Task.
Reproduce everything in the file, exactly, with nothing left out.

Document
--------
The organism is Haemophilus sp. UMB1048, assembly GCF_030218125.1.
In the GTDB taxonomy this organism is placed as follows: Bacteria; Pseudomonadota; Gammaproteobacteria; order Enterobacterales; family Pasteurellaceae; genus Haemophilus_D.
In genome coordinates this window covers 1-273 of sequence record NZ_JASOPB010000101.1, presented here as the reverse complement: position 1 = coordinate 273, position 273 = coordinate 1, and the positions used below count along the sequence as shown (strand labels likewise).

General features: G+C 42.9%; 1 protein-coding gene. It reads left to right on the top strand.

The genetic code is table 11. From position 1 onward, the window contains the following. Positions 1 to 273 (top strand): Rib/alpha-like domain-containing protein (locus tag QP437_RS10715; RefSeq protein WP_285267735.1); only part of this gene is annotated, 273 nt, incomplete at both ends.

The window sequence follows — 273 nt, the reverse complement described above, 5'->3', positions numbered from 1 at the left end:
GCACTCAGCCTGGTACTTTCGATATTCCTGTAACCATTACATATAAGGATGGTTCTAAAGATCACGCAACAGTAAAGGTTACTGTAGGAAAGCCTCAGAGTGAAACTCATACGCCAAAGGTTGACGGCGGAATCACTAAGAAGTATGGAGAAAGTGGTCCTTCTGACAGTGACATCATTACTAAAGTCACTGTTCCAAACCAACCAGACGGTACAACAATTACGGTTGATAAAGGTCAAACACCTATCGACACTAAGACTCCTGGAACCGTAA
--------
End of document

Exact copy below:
The organism is Haemophilus sp. UMB1048, assembly GCF_030218125.1.
In the GTDB taxonomy this organism is placed as follows: Bacteria; Pseudomonadota; Gammaproteobacteria; order Enterobacterales; family Pasteurellaceae; genus Haemophilus_D.
In genome coordinates this window covers 1-273 of sequence record NZ_JASOPB010000101.1, presented here as the reverse complement: position 1 = coordinate 273, position 273 = coordinate 1, and the positions used below count along the sequence as shown (strand labels likewise).

General features: G+C 42.9%; 1 protein-coding gene. It reads left to right on the top strand.

The genetic code is table 11. From position 1 onward, the window contains the following. Positions 1 to 273 (top strand): Rib/alpha-like domain-containing protein (locus tag QP437_RS10715; RefSeq protein WP_285267735.1); only part of this gene is annotated, 273 nt, incomplete at both ends.

The window sequence follows — 273 nt, the reverse complement described above, 5'->3', positions numbered from 1 at the left end:
GCACTCAGCCTGGTACTTTCGATATTCCTGTAACCATTACATATAAGGATGGTTCTAAAGATCACGCAACAGTAAAGGTTACTGTAGGAAAGCCTCAGAGTGAAACTCATACGCCAAAGGTTGACGGCGGAATCACTAAGAAGTATGGAGAAAGTGGTCCTTCTGACAGTGACATCATTACTAAAGTCACTGTTCCAAACCAACCAGACGGTACAACAATTACGGTTGATAAAGGTCAAACACCTATCGACACTAAGACTCCTGGAACCGTAA